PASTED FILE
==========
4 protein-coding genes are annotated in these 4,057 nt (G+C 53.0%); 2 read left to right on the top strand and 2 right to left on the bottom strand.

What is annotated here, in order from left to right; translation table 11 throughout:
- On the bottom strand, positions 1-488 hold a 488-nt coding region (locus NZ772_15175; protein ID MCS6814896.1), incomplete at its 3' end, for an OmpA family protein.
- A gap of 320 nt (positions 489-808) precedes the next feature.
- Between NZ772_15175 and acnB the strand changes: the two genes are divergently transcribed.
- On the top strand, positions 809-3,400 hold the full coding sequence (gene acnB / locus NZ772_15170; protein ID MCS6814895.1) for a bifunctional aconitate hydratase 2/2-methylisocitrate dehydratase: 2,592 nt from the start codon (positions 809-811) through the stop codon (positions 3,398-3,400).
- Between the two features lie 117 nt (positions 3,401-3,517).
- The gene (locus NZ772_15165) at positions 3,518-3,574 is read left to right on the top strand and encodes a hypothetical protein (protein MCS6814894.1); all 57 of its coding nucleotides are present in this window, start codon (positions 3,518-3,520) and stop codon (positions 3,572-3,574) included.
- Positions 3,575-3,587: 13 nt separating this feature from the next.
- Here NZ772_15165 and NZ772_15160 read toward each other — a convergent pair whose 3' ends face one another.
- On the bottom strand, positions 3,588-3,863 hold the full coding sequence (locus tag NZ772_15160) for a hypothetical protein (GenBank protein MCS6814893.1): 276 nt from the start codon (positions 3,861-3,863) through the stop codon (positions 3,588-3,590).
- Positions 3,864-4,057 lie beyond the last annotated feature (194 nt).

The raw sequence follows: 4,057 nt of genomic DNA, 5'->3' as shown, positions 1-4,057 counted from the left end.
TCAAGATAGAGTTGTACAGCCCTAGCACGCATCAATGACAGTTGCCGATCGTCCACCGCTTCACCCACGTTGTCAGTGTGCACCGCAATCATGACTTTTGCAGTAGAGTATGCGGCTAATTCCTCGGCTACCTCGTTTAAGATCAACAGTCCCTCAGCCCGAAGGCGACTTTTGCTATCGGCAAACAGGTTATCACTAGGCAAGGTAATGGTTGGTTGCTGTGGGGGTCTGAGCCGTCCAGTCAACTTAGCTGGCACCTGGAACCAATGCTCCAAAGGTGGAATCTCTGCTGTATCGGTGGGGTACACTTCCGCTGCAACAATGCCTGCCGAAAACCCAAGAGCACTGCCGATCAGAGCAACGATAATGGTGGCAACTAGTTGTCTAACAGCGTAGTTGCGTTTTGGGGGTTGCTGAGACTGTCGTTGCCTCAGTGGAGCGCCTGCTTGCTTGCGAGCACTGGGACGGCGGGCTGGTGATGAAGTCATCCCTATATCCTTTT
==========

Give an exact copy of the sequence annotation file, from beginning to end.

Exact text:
4 protein-coding genes are annotated in these 4,057 nt (G+C 53.0%); 2 read left to right on the top strand and 2 right to left on the bottom strand.

What is annotated here, in order from left to right; translation table 11 throughout:
- On the bottom strand, positions 1-488 hold a 488-nt coding region (locus NZ772_15175; protein ID MCS6814896.1), incomplete at its 3' end, for an OmpA family protein.
- A gap of 320 nt (positions 489-808) precedes the next feature.
- Between NZ772_15175 and acnB the strand changes: the two genes are divergently transcribed.
- On the top strand, positions 809-3,400 hold the full coding sequence (gene acnB / locus NZ772_15170; protein ID MCS6814895.1) for a bifunctional aconitate hydratase 2/2-methylisocitrate dehydratase: 2,592 nt from the start codon (positions 809-811) through the stop codon (positions 3,398-3,400).
- Between the two features lie 117 nt (positions 3,401-3,517).
- The gene (locus NZ772_15165) at positions 3,518-3,574 is read left to right on the top strand and encodes a hypothetical protein (protein MCS6814894.1); all 57 of its coding nucleotides are present in this window, start codon (positions 3,518-3,520) and stop codon (positions 3,572-3,574) included.
- Positions 3,575-3,587: 13 nt separating this feature from the next.
- Here NZ772_15165 and NZ772_15160 read toward each other — a convergent pair whose 3' ends face one another.
- On the bottom strand, positions 3,588-3,863 hold the full coding sequence (locus tag NZ772_15160) for a hypothetical protein (GenBank protein MCS6814893.1): 276 nt from the start codon (positions 3,861-3,863) through the stop codon (positions 3,588-3,590).
- Positions 3,864-4,057 lie beyond the last annotated feature (194 nt).

The raw sequence follows: 4,057 nt of genomic DNA, 5'->3' as shown, positions 1-4,057 counted from the left end.
TCAAGATAGAGTTGTACAGCCCTAGCACGCATCAATGACAGTTGCCGATCGTCCACCGCTTCACCCACGTTGTCAGTGTGCACCGCAATCATGACTTTTGCAGTAGAGTATGCGGCTAATTCCTCGGCTACCTCGTTTAAGATCAACAGTCCCTCAGCCCGAAGGCGACTTTTGCTATCGGCAAACAGGTTATCACTAGGCAAGGTAATGGTTGGTTGCTGTGGGGGTCTGAGCCGTCCAGTCAACTTAGCTGGCACCTGGAACCAATGCTCCAAAGGTGGAATCTCTGCTGTATCGGTGGGGTACACTTCCGCTGCAACAATGCCTGCCGAAAACCCAAGAGCACTGCCGATCAGAGCAACGATAATGGTGGCAACTAGTTGTCTAACAGCGTAGTTGCGTTTTGGGGGTTGCTGAGACTGTCGTTGCCTCAGTGGAGCGCCTGCTTGCTTGCGAGCACTGGGACGGCGGGCTGGTGATGAAGTCATCCCTATATCCTTTT